DU soc­cer play­ers hopped on coach’s pitch

The Denver Post - - SPORTS - MARK KIS­ZLA Den­ver Post Colum­nist

Call the Uni­ver­sity of Den­ver men’s soc­cer team a Cin­derella story, and the Pi­o­neers will kick you in the shins with their glass slip­pers.

“Why not us?” DU coach Jamie Franks told me, with as much de­fi­ance as he could muster from his 5-foot-8 frame. “I get frustrated when I hear the ques­tion: ‘Are you sur­prised how well this soc­cer team is play­ing?’ I’m re­ally not. I’m not sur­prised at all by what’s go­ing on with this pro­gram.”

Wear­ing glasses and a suit as the DU team bus got ready to roll on a trip to the fi­nal four, Franks looked about as threat­en­ing as your friendly neigh­bor­hood bank teller. The com­pet­i­tive fire in­side him, how­ever, is big enough to take on the world and torch con­ven­tional wis­dom.

So when Franks is coach­ing the U.S. men’s na­tional team dur­ing the knock­out stage of the World Cup in 2034, re­mem­ber you read it here first.

But first let me tell you the story of how the Pi­o­neers (20-0-3) crashed the party at the Col­lege Cup, where Den­ver plays Fri­day against Wake For­est, with

the win­ner earn­ing a berth in the na­tional cham­pi­onship game.

Shortly af­ter be­ing named DU coach at the ten­der age of 28, the baby-faced Franks called a team meet­ing.

“The first thing Jamie did when he took over was to sit us all down and say, ‘If you don’t be­lieve we can win a na­tional cham­pi­onship, then get off the bus. Get off the bus right now,’ ” re­called DU mid­fielder Karsten Han­lin, a fifth-year se­nior.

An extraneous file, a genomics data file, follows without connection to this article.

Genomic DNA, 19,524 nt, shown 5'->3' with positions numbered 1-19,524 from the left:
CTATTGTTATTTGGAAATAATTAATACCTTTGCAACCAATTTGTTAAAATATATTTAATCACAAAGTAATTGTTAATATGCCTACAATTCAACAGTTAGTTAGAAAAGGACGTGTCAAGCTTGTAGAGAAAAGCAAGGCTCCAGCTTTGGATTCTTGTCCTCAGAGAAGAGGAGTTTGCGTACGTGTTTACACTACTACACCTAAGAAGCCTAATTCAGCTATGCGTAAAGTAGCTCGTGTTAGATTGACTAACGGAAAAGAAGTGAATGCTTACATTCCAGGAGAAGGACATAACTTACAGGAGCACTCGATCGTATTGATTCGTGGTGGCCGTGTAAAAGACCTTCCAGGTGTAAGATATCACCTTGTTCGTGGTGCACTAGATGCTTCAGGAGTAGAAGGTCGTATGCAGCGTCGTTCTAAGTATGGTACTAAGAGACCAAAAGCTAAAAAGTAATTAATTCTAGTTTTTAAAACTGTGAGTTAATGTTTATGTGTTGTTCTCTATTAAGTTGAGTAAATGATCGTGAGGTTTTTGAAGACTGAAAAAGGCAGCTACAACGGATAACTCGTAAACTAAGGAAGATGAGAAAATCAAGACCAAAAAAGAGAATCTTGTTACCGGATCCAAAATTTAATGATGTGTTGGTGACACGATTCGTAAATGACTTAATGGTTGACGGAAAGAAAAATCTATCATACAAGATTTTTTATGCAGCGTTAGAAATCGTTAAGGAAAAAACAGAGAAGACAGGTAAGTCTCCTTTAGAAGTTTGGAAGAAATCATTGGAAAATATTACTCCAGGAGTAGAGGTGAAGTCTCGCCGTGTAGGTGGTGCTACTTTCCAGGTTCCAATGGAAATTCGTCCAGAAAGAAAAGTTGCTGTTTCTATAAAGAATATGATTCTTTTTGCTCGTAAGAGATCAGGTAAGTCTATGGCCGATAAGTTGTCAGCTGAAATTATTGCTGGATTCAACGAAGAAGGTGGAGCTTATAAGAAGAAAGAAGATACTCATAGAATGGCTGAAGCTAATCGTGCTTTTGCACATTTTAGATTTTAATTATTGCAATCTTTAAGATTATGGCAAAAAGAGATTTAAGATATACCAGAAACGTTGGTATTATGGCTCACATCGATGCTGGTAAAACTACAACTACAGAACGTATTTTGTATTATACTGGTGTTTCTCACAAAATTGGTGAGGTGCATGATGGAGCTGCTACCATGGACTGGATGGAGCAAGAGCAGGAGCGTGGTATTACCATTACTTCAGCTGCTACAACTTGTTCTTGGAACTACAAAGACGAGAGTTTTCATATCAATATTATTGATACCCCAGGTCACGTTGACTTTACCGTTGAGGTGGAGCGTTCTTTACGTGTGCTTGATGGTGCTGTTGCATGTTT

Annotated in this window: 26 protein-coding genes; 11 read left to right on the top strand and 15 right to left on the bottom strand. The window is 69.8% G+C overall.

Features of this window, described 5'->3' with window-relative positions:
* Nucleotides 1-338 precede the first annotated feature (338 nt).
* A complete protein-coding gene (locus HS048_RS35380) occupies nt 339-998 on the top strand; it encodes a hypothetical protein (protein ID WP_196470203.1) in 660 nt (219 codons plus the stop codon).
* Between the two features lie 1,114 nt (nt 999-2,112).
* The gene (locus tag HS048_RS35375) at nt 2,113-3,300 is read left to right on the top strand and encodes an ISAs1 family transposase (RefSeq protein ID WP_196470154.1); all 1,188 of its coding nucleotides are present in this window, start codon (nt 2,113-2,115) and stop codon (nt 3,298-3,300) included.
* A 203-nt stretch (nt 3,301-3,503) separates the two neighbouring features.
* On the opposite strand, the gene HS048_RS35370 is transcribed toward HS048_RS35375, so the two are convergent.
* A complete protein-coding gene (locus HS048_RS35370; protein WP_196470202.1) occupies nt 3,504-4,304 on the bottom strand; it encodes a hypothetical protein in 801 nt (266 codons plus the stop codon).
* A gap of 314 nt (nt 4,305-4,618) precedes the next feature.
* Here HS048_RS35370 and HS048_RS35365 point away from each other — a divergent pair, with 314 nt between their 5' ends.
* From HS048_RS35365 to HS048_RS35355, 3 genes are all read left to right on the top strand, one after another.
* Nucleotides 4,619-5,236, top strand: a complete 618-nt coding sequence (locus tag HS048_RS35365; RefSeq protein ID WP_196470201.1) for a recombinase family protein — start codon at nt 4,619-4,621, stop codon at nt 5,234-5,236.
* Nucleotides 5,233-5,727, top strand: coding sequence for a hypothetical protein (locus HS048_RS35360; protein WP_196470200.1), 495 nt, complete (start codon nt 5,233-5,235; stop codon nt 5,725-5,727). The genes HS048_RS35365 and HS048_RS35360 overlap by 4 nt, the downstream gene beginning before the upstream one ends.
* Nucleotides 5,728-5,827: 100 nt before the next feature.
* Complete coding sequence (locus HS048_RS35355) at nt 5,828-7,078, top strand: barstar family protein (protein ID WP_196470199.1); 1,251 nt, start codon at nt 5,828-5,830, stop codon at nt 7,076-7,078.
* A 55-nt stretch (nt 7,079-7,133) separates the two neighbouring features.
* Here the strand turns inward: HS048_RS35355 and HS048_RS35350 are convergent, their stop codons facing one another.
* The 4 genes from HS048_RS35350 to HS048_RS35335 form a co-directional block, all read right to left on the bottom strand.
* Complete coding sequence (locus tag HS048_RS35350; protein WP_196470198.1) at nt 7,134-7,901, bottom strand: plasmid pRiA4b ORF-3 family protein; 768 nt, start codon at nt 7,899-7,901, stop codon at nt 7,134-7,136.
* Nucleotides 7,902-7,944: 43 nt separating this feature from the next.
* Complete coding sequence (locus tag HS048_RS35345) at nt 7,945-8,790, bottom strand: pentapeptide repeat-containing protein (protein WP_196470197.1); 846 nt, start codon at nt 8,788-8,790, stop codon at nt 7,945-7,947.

“It def­i­nitely blows your mind, be­cause ev­ery ath­lete that goes off to col­lege has the goal to win a na­tional cham­pi­onship. But we all know that’s not prob­a­ble, be­cause there are some­thing like 200 teams and only one cham­pion ev­ery year. From Day One, though, (Franks) in­stilled the be­lief in all of us. He has held us to a higher stan­dard, and we’ve put in the work. There have been some doubts along the way. But those doubts are gone. There isn’t a sin­gle guy on this team that doubts we can do it.”

When Han­lin left Cherry Creek High School to join a col­lege pro­gram less than 30 min­utes from his house, the Pi­o­neers were com­ing off a 5-11-3 sea­son. “When I com­mit­ted to the pro­gram, we were ranked 88th or 90th in the coun­try,” Han­lin said.

Five short years later, soc­cer is as much a source of ath­letic pride at DU as hockey or lacrosse. Soc­cer made in Colorado is for real, and it’s real good. Han­lin, who has scored five goals and added eight as­sists this sea­son, is among six play­ers in the Pi­o­neers’ start­ing lineup who grew up in the state.

Yes, I ad­mit it’s a stretch to pre­dict Franks will even­tu­ally walk the side­line as coach of the USMNT. But give me 100-1 odds, and I’d put money down on him this very minute. Please re­mem­ber that Bruce Arena won four con­sec­u­tive NCAA cham­pi­onships as coach of Virginia from 1991-94.

“It’s not al­ways the most tal­ented team,” said Franks, who be­lieves a soc­cer ros­ter loaded with skill but short on char­ac­ter is go­ing to walk off the pitch in dis­ap­point­ment. “It’s the best team.”

The Pi­o­neers are not one of the four most-tal­ented teams in col­lege soc­cer. But this trip to the fi­nal four is no one-time fluke for Den­ver.

“The first of many, we hope,” Franks said.

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